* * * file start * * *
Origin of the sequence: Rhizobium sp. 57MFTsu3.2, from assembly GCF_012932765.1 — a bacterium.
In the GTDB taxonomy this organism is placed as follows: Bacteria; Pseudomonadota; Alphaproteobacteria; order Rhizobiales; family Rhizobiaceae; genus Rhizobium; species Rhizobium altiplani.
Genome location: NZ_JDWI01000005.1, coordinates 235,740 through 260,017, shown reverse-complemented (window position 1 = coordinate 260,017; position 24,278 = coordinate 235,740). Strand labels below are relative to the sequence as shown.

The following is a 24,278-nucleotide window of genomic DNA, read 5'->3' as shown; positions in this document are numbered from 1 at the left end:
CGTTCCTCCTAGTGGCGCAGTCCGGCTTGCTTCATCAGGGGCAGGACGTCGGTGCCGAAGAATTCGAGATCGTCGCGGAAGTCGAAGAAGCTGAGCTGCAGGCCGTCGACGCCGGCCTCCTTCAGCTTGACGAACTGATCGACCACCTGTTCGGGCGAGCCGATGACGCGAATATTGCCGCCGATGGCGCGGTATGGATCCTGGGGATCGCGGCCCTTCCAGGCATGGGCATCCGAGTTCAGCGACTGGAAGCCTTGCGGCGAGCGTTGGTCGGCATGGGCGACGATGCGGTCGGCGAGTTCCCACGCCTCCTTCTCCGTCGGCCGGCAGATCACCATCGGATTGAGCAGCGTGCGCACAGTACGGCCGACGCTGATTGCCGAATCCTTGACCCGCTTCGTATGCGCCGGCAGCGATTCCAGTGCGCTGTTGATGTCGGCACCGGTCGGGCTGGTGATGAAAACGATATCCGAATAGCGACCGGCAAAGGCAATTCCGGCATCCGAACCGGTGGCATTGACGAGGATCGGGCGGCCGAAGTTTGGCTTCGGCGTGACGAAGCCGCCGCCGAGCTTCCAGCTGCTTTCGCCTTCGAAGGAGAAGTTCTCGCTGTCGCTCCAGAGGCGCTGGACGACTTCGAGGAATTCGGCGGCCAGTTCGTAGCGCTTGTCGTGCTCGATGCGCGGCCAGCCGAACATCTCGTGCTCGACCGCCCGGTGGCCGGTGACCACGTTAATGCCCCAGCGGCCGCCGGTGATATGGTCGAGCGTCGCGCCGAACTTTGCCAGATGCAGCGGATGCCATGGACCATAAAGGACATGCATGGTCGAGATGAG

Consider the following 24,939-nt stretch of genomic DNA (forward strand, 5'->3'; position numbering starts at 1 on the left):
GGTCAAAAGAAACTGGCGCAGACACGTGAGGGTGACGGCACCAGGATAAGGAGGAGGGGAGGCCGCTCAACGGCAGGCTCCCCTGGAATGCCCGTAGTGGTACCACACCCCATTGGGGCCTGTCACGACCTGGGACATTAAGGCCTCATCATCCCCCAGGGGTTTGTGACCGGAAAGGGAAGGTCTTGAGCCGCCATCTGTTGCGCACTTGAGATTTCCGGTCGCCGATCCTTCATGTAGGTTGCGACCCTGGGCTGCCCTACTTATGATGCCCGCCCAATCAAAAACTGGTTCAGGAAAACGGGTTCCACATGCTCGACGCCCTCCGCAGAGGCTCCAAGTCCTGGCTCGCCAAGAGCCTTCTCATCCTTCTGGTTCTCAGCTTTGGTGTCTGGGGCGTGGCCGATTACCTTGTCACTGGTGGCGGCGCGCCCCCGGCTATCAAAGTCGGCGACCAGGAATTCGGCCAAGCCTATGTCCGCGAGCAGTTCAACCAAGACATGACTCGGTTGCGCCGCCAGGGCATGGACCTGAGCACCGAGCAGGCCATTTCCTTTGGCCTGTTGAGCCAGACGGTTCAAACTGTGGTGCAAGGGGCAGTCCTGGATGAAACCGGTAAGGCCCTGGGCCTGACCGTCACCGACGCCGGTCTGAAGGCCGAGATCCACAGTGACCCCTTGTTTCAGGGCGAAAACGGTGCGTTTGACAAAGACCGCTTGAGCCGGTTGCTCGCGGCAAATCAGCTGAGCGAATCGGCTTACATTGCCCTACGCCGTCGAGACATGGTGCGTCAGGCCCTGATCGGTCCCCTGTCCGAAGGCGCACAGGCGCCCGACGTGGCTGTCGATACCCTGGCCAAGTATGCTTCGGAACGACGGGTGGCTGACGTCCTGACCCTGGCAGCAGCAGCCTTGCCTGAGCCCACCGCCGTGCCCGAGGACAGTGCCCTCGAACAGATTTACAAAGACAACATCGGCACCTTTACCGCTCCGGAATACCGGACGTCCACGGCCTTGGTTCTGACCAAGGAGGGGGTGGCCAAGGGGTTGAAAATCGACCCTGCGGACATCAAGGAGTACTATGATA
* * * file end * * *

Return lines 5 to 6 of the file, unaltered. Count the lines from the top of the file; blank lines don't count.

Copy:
CGTTCCTCCTAGTGGCGCAGTCCGGCTTGCTTCATCAGGGGCAGGACGTCGGTGCCGAAGAATTCGAGATCGTCGCGGAAGTCGAAGAAGCTGAGCTGCAGGCCGTCGACGCCGGCCTCCTTCAGCTTGACGAACTGATCGACCACCTGTTCGGGCGAGCCGATGACGCGAATATTGCCGCCGATGGCGCGGTATGGATCCTGGGGATCGCGGCCCTTCCAGGCATGGGCATCCGAGTTCAGCGACTGGAAGCCTTGCGGCGAGCGTTGGTCGGCATGGGCGACGATGCGGTCGGCGAGTTCCCACGCCTCCTTCTCCGTCGGCCGGCAGATCACCATCGGATTGAGCAGCGTGCGCACAGTACGGCCGACGCTGATTGCCGAATCCTTGACCCGCTTCGTATGCGCCGGCAGCGATTCCAGTGCGCTGTTGATGTCGGCACCGGTCGGGCTGGTGATGAAAACGATATCCGAATAGCGACCGGCAAAGGCAATTCCGGCATCCGAACCGGTGGCATTGACGAGGATCGGGCGGCCGAAGTTTGGCTTCGGCGTGACGAAGCCGCCGCCGAGCTTCCAGCTGCTTTCGCCTTCGAAGGAGAAGTTCTCGCTGTCGCTCCAGAGGCGCTGGACGACTTCGAGGAATTCGGCGGCCAGTTCGTAGCGCTTGTCGTGCTCGATGCGCGGCCAGCCGAACATCTCGTGCTCGACCGCCCGGTGGCCGGTGACCACGTTAATGCCCCAGCGGCCGCCGGTGATATGGTCGAGCGTCGCGCCGAACTTTGCCAGATGCAGCGGATGCCATGGACCATAAAGGACATGCATGGTCGAGATGAG

Consider the following 24,939-nt stretch of genomic DNA (forward strand, 5'->3'; position numbering starts at 1 on the left):